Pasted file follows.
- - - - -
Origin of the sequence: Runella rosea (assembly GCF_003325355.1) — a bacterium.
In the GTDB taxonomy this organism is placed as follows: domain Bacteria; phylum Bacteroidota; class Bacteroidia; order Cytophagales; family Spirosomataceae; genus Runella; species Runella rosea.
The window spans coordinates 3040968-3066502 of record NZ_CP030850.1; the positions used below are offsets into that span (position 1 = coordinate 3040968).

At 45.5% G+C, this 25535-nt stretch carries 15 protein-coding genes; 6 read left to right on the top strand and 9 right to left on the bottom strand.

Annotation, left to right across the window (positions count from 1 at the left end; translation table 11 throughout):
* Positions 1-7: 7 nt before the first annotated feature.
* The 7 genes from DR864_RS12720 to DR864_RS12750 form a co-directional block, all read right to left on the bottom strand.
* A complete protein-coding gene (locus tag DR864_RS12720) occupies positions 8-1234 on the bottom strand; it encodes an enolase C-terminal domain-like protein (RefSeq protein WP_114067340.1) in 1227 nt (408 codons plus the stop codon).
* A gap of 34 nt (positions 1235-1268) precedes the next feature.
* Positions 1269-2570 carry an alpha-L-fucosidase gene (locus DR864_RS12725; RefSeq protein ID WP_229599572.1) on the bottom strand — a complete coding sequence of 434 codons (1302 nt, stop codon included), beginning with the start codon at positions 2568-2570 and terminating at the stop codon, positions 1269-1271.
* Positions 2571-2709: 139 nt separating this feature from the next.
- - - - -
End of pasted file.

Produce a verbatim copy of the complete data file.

Origin of the sequence: Runella rosea (assembly GCF_003325355.1) — a bacterium.
In the GTDB taxonomy this organism is placed as follows: domain Bacteria; phylum Bacteroidota; class Bacteroidia; order Cytophagales; family Spirosomataceae; genus Runella; species Runella rosea.
The window spans coordinates 3040968-3066502 of record NZ_CP030850.1; the positions used below are offsets into that span (position 1 = coordinate 3040968).

At 45.5% G+C, this 25535-nt stretch carries 15 protein-coding genes; 6 read left to right on the top strand and 9 right to left on the bottom strand.

Annotation, left to right across the window (positions count from 1 at the left end; translation table 11 throughout):
* Positions 1-7: 7 nt before the first annotated feature.
* The 7 genes from DR864_RS12720 to DR864_RS12750 form a co-directional block, all read right to left on the bottom strand.
* A complete protein-coding gene (locus tag DR864_RS12720) occupies positions 8-1234 on the bottom strand; it encodes an enolase C-terminal domain-like protein (RefSeq protein WP_114067340.1) in 1227 nt (408 codons plus the stop codon).
* A gap of 34 nt (positions 1235-1268) precedes the next feature.
* Positions 1269-2570 carry an alpha-L-fucosidase gene (locus DR864_RS12725; RefSeq protein ID WP_229599572.1) on the bottom strand — a complete coding sequence of 434 codons (1302 nt, stop codon included), beginning with the start codon at positions 2568-2570 and terminating at the stop codon, positions 1269-1271.
* Positions 2571-2709: 139 nt separating this feature from the next.